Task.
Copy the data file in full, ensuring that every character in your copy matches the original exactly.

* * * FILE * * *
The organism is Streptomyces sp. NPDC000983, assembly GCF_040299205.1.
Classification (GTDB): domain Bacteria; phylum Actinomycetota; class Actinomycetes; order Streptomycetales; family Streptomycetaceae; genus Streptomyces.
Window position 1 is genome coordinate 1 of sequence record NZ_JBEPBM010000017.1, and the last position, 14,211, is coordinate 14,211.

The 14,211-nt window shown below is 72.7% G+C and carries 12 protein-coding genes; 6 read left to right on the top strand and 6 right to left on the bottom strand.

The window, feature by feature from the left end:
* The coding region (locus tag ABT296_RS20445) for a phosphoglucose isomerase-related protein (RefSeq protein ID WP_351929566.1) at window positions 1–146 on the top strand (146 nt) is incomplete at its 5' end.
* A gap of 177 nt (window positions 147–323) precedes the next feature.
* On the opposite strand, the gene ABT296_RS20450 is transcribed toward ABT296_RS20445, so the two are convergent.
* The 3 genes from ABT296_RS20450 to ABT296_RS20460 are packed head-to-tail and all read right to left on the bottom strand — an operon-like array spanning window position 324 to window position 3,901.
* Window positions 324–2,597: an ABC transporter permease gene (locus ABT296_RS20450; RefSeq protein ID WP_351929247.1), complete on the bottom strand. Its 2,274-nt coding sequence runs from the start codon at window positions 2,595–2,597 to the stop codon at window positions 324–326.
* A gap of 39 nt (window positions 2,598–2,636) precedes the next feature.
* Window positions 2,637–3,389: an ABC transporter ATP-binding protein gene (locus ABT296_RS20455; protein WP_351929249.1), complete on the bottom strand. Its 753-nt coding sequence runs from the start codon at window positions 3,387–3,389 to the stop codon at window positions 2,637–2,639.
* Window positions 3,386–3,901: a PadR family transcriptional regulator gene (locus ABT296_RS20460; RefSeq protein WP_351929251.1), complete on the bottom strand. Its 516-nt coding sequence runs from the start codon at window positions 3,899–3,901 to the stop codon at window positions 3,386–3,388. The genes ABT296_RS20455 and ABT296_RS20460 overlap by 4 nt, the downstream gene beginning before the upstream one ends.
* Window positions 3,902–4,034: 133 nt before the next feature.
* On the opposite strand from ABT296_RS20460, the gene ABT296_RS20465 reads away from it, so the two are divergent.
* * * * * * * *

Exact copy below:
The organism is Streptomyces sp. NPDC000983, assembly GCF_040299205.1.
Classification (GTDB): domain Bacteria; phylum Actinomycetota; class Actinomycetes; order Streptomycetales; family Streptomycetaceae; genus Streptomyces.
Window position 1 is genome coordinate 1 of sequence record NZ_JBEPBM010000017.1, and the last position, 14,211, is coordinate 14,211.

The 14,211-nt window shown below is 72.7% G+C and carries 12 protein-coding genes; 6 read left to right on the top strand and 6 right to left on the bottom strand.

The window, feature by feature from the left end:
* The coding region (locus tag ABT296_RS20445) for a phosphoglucose isomerase-related protein (RefSeq protein ID WP_351929566.1) at window positions 1–146 on the top strand (146 nt) is incomplete at its 5' end.
* A gap of 177 nt (window positions 147–323) precedes the next feature.
* On the opposite strand, the gene ABT296_RS20450 is transcribed toward ABT296_RS20445, so the two are convergent.
* The 3 genes from ABT296_RS20450 to ABT296_RS20460 are packed head-to-tail and all read right to left on the bottom strand — an operon-like array spanning window position 324 to window position 3,901.
* Window positions 324–2,597: an ABC transporter permease gene (locus ABT296_RS20450; RefSeq protein ID WP_351929247.1), complete on the bottom strand. Its 2,274-nt coding sequence runs from the start codon at window positions 2,595–2,597 to the stop codon at window positions 324–326.
* A gap of 39 nt (window positions 2,598–2,636) precedes the next feature.
* Window positions 2,637–3,389: an ABC transporter ATP-binding protein gene (locus ABT296_RS20455; protein WP_351929249.1), complete on the bottom strand. Its 753-nt coding sequence runs from the start codon at window positions 3,387–3,389 to the stop codon at window positions 2,637–2,639.
* Window positions 3,386–3,901: a PadR family transcriptional regulator gene (locus ABT296_RS20460; RefSeq protein WP_351929251.1), complete on the bottom strand. Its 516-nt coding sequence runs from the start codon at window positions 3,899–3,901 to the stop codon at window positions 3,386–3,388. The genes ABT296_RS20455 and ABT296_RS20460 overlap by 4 nt, the downstream gene beginning before the upstream one ends.
* Window positions 3,902–4,034: 133 nt before the next feature.
* On the opposite strand from ABT296_RS20460, the gene ABT296_RS20465 reads away from it, so the two are divergent.